Artist Riyas Komu talks about keeping art alive in the post-pandemic world.

Simran Dhamija
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Artist Riyas Komu talks about keeping art alive in the post-pandemic world.

The world is facing the coronavirus pandemic, and it has spared no one. Everyone is affected in some way or the other. Many people have lost their full-time jobs, freelancers and artists are unable to find work to sustain themselves. Though many in this lockdown has taken a break and tried their hands on exploring art, the major artist community has faced a lack of support to uplift the art community. Riyas Komu, critically acclaimed multi-media artist, pens down his thoughts emotionally.

Artist Riyas Komu

Keeping art alive in the post - Pandemic world.

'Art in post-COVID Times' has emerged as a phrase to refer to a situation brought about by the breakdown of the viral condition. But as the viral showing unpredictable signs, is it correct to use this term owing to the situation we have been placed in? Aren't we all going to live with pandemics in different forms, given the rupture caused by the human agency to the environment we belong to? The pandemic has stalled all social and economic activity and wreaked havoc on all our lives. Most of the young artists are helpless and devastated, emotionally, and financially as they were before. Only the degree of suffering shows this extreme anguish. It is terrible to write after speaking to many young artists and even seniors that how important that the art world needs to come together with creative ways to build a pressure management method in the wake of the pandemic. It is very important that established artists, galleries, auction houses, collectors, and other institutions support the art community at this time of grave crisis, to build welfare reserve as the existence of these institutions is the result of toiling workers of art themselves. As art is so important an aspect of our social life, it is a time art institutions realize this and share the produced value on the basis of equality. Institutions must give back to artists as they owe it to them. This cannot be a one way street to making money and profit while looking the other way round.


Like most other professional communities, the art community, and its related areas like fabrication, casting is also staring at a bleak future. Galleries and art collectors, the financial mainstay of the art community, have moved to the digital path as they are unable to function in physical form. Since social distancing is the current norm and is likely to be in vogue for some time at least, few galleries have successfully begun online platforms and it is a promise for many who are associated. The crisis has already started affecting art ecosystems in urban and rural areas, and artists as a community are in a precarious position mainly because of the institutions run under govt bodies are not programming any valuable interventions. It is very urgent to extend the support available to artists, who work outside institutions like galleries, museums, and art schools. It is very important to sustain our art ecosystem so that post-COVID we can build a new cultural economy that can also bring in revenues as well as support the artists in need in institutional form. Art is the location where new imaginations and creative interventions are possible and we can rejuvenate the scope of digital interventions through new ways of communication. I am looking forward to art which mindfully looks at the ideas of surveillance and come out with expressions which are going to be a site of knowledge and new aesthetics rather than just a consumerist platform.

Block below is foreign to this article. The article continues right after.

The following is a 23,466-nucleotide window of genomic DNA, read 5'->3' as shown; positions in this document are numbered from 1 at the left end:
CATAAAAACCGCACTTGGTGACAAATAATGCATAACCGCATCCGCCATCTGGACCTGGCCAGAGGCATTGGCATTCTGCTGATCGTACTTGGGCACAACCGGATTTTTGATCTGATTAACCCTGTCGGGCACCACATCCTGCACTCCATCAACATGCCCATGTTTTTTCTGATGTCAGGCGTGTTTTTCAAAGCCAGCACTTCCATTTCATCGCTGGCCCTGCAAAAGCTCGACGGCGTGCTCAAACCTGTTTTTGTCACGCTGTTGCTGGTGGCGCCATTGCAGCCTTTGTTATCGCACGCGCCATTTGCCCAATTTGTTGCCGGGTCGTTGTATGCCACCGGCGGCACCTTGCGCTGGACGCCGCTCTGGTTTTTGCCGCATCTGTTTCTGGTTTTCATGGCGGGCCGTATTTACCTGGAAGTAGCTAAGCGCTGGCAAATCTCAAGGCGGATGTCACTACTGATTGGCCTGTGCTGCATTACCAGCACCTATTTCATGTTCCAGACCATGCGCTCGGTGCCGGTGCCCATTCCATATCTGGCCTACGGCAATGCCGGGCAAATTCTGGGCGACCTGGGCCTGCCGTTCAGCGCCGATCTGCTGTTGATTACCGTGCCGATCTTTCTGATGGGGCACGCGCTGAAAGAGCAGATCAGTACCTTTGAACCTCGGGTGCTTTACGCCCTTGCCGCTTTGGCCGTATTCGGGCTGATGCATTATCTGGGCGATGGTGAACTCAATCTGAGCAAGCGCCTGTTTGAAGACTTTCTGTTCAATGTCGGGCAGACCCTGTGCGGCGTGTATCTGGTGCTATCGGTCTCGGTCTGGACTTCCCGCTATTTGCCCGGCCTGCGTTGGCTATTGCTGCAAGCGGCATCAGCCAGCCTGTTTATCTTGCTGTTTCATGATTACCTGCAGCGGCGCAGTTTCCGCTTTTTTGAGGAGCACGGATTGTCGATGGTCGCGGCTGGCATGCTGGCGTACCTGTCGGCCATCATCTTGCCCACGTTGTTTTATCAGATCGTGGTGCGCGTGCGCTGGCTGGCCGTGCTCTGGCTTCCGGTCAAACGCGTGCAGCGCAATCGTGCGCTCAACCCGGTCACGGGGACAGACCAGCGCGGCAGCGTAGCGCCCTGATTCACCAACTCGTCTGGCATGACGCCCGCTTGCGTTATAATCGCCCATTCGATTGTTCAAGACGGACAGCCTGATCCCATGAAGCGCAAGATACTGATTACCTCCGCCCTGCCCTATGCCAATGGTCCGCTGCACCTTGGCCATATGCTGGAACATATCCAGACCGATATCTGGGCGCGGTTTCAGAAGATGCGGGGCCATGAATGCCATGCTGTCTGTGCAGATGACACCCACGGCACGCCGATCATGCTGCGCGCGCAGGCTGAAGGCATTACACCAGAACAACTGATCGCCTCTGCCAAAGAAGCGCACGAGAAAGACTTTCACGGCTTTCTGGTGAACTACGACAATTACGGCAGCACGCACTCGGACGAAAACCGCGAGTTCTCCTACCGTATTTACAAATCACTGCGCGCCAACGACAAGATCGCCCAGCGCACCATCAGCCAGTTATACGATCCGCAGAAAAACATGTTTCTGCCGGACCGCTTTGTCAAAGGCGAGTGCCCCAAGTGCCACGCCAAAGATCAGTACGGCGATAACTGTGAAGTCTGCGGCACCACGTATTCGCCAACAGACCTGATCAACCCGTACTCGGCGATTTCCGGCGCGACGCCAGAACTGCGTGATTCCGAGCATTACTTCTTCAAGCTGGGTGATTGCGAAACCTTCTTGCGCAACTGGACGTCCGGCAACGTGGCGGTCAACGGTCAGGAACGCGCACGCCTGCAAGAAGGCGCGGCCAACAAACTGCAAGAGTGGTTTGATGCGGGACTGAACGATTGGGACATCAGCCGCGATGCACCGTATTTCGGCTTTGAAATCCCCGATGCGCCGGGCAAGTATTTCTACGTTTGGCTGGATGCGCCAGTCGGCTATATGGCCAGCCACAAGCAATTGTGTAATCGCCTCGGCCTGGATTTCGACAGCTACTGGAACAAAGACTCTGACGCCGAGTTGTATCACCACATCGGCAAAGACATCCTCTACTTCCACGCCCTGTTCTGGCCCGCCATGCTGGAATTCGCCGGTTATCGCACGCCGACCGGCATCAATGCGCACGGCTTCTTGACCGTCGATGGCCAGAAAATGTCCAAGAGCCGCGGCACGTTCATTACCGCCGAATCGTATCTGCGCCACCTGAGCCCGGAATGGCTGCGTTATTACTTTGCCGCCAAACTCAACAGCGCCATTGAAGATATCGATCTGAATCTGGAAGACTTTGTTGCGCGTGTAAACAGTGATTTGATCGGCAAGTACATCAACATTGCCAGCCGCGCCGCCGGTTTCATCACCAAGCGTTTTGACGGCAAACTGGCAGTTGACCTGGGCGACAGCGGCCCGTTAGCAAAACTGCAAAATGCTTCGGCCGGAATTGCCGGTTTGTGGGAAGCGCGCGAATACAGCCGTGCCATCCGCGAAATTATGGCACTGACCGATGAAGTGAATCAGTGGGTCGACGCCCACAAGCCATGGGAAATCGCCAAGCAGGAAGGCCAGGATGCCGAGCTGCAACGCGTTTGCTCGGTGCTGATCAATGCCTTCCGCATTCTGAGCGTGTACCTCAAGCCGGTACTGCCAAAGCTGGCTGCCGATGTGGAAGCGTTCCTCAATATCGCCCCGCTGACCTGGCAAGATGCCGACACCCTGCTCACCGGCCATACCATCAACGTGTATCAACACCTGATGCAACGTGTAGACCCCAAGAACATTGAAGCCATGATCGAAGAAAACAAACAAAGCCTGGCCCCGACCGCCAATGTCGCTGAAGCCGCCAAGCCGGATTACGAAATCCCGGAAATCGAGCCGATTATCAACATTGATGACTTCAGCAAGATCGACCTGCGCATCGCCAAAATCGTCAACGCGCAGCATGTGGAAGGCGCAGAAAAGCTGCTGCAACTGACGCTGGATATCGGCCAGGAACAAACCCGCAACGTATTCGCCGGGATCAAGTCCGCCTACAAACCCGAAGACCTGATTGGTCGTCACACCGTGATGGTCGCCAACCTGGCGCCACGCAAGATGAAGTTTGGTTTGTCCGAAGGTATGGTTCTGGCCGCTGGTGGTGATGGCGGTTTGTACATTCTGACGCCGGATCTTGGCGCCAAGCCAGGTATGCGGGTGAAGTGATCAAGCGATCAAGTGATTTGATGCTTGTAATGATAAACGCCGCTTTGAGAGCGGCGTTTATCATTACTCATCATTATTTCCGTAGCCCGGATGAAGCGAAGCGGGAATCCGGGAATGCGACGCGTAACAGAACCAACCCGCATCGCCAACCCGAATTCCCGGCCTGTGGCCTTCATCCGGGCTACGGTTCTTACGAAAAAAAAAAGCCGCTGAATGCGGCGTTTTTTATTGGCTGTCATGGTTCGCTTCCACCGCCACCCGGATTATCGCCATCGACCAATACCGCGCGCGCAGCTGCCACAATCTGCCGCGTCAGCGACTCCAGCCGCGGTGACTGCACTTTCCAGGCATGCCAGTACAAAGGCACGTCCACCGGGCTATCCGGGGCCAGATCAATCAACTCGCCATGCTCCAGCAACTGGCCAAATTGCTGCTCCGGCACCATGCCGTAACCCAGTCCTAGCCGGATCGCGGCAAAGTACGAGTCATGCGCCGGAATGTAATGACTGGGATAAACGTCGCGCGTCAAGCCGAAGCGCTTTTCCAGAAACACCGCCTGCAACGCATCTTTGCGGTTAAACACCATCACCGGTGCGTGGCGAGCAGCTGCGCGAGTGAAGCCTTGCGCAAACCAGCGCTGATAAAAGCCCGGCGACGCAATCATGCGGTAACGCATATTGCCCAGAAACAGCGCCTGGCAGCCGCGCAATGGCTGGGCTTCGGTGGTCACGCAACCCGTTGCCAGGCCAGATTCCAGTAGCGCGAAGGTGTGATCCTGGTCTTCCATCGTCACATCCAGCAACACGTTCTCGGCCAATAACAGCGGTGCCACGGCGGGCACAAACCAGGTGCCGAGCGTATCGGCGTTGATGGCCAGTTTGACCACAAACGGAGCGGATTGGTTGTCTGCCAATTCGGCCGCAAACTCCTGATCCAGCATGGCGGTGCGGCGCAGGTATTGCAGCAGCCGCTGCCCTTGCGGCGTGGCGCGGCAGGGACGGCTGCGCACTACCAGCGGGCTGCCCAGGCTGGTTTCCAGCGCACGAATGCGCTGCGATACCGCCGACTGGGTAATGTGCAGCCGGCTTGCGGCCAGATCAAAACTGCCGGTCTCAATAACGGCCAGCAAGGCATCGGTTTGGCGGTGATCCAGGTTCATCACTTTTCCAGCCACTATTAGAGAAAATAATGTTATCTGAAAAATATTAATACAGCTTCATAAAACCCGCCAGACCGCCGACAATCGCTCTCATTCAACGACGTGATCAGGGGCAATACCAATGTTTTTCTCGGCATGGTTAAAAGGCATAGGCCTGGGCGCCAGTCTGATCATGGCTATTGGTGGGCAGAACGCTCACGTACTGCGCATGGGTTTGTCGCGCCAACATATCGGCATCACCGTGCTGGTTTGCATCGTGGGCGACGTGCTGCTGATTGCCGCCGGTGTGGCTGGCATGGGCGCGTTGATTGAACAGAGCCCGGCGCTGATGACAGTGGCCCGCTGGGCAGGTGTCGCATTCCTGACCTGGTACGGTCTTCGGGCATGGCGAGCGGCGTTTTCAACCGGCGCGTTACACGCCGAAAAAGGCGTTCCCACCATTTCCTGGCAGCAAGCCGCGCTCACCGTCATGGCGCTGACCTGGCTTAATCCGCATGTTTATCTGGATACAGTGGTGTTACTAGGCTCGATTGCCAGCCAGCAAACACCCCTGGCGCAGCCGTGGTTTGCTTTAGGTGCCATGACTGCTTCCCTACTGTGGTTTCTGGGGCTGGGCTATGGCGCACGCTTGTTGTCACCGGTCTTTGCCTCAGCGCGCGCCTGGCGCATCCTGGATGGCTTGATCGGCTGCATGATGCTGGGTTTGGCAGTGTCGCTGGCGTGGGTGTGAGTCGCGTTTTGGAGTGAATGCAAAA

The article is written by Riyas Komu, he is a critically acclaimed multi-media artist, curator, and sculptor invested in reviving art education and developing art infrastructure in India. His body of work is a part of the broader narrative of construction and dismantling of the artistic influences of the society we live in.

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